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Homeownership is regarded as a smart financial move as it helps build a considerable amount of wealth. According to a new Bankrate.com survey, although most homeowners have good home equity, they’re reluctant to tap it — unless they’re spending it on adding value to their homes. Taking Bankrate as our reference point, let’s explore why they prefer HELOC for home renovations. And, why it’s a wise move. We’ll also understand how to utilize home equity in the best possible way.
The probability-based survey — consisting of 1,000 nationally representative interviews — shows that almost three-quarters of homeowners consider using home equity loans or home equity lines of credit (HELOC) for home renovations, improvements, or home repairs.
Some of them also cited other favorable ways to use home equity. A few reasons the respondents were willing to withdraw cash against their home equity included:
- Debt consolidation (44 percent)
- Paying off a student loan or covering other educational expenses (31 percent)
- Managing regular household bills (15 percent)
- Making other investments (12 percent)
- Purchasing big-ticket items, appliances, or furniture (9 percent)
- Vacationing (3 percent)
- Buying a boat (1 percent)
- Getting plastic surgery (fewer than 1 percent)
Utilizing home equity
Up until now, homeowners were reluctant to apply for home equity loans or HELOCs. So, what changed? According to Bankrate chief financial analyst, Greg McBride, a growing penchant toward debt makes tapping into their home’s value necessary.
This fact is further validated through an analysis by the Center for Microeconomic Data at the Federal Reserve Bank of New York. The analysis found out that a non-housing debt hit $3.86 trillion in the second quarter of 2018.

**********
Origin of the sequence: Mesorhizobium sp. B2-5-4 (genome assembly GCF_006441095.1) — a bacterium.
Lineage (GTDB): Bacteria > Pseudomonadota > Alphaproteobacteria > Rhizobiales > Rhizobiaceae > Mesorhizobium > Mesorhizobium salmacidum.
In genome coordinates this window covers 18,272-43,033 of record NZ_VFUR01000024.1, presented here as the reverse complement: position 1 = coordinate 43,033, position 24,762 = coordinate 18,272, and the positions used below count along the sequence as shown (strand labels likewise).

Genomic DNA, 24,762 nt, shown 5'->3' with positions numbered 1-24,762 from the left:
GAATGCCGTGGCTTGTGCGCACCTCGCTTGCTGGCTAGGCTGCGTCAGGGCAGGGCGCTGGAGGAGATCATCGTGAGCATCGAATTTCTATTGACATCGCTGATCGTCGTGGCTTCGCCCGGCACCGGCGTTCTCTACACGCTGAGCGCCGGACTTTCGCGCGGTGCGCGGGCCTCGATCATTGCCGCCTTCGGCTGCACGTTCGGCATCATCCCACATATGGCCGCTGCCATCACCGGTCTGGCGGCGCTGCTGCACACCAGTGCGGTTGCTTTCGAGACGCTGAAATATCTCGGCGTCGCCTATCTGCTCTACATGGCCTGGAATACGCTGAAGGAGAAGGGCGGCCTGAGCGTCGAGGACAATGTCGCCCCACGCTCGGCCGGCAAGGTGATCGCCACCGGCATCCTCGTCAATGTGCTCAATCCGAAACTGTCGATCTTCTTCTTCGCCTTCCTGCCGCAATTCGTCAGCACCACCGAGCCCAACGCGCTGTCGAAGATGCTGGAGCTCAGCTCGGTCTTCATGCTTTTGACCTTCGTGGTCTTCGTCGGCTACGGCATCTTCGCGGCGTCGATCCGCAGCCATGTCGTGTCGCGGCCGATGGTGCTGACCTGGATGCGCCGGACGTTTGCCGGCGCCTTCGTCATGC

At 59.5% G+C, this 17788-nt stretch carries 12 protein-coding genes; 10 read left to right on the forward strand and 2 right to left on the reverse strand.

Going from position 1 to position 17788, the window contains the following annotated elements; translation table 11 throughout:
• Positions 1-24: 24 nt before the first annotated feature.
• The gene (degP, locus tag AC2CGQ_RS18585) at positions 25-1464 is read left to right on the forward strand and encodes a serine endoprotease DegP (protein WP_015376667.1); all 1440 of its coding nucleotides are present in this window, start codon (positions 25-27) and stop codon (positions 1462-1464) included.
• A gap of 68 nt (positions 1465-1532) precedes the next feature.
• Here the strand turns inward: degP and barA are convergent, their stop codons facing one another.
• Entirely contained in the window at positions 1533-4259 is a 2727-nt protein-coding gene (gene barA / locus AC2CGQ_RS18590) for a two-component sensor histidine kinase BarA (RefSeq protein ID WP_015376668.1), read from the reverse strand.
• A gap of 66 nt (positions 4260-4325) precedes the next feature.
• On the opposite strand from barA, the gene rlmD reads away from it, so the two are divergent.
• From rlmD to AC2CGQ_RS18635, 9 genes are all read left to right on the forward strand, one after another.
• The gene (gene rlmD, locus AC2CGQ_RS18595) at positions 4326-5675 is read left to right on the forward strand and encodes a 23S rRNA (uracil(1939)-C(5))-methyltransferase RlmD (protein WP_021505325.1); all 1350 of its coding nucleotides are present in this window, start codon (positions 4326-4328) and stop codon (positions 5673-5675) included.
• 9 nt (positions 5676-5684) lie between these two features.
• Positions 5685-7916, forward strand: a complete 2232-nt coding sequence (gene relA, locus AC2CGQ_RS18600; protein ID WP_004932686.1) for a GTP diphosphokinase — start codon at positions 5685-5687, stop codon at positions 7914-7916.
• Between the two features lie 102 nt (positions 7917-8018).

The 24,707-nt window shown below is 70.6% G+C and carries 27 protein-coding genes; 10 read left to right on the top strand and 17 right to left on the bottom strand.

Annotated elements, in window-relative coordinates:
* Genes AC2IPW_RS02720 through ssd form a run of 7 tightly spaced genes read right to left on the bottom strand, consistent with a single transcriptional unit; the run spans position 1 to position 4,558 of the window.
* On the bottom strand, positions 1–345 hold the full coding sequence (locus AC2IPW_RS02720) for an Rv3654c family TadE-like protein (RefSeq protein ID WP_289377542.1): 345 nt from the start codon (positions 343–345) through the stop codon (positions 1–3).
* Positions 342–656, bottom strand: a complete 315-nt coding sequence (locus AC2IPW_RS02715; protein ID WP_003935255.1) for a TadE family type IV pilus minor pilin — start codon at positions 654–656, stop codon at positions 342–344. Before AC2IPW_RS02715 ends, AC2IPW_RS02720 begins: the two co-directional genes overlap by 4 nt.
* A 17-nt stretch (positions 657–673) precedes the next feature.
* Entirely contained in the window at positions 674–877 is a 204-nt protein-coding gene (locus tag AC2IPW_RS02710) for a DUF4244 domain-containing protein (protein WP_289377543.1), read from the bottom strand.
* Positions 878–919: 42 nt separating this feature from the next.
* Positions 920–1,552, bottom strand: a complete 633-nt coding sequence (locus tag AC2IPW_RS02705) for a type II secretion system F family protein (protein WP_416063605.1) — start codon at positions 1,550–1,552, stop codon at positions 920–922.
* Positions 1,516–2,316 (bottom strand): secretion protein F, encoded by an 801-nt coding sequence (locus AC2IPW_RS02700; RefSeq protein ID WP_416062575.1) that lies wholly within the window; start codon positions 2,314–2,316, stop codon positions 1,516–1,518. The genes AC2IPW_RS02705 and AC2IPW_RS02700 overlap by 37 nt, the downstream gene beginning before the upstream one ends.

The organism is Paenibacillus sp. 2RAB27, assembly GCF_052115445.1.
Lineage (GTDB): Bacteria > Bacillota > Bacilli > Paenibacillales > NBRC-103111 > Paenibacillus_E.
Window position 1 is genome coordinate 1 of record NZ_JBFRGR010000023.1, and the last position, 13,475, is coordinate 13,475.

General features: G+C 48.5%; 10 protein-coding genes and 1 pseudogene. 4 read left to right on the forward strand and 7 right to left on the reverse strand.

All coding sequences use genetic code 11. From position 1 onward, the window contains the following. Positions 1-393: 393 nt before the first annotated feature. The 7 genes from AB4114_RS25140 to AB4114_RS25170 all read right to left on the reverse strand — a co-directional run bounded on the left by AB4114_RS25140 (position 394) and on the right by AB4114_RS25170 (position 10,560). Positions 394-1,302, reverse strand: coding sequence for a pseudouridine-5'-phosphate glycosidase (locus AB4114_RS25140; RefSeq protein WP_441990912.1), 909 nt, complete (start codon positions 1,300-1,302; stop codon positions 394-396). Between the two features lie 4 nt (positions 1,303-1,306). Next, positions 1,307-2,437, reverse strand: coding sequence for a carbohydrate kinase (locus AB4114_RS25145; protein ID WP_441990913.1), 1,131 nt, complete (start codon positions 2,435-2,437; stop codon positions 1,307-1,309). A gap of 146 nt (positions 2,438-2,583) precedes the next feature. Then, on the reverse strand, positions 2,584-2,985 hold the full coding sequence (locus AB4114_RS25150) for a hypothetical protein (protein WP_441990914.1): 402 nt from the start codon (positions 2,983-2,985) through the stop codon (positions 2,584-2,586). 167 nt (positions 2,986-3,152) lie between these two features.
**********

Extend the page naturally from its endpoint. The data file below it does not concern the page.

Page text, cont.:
With almost no savings for emergencies, some financial mistakes, and increasing consumer debt, homeowners turn to home equity. Most of them do so to finance home improvements and repairs or consolidate debt.
Tapping home equity to pay household bills
Interestingly, the survey found a correlation between income and tapping home equity for paying bills. Lower-income households that earned less than $30,000 a year were almost twice more likely to tap into their home equity to keep up with their household bills as compared to householders earning between $50,000 and $74,999. And, they were more than three times as likely in comparison to the highest-earning homeowners.
This clearly shows that many homeowners lack cash reserves to cover unexpected expenses. As per the Federal Reserve report, 44 percent of Americans couldn’t even pay for a $400 emergency expense.
They are so stretched on a monthly basis that almost 1 in 6 Americans are fine with using home equity to pay for household bills. That’s such poor use of their home equity!
Why homeowners do not use home equity as much
Even when homeowners are swimming in home equity, the national data indicates that they do not intend on using it. According to the Bankrate poll, the median home value is around $250,000. And, 28 percent of the respondents owned their homes free and clear.
However, it’s been found that the average amount owed on mortgage balances is $146,000. That’s a loan-to-value ratio of 58 percent.
According to new data from Black Knight, a mortgage data firm, tappable home equity went up by $256 billion in the second quarter of 2018 — making the total growth for the year to $636 billion. By the end of the second quarter, the total tappable equity was more than $6 trillion.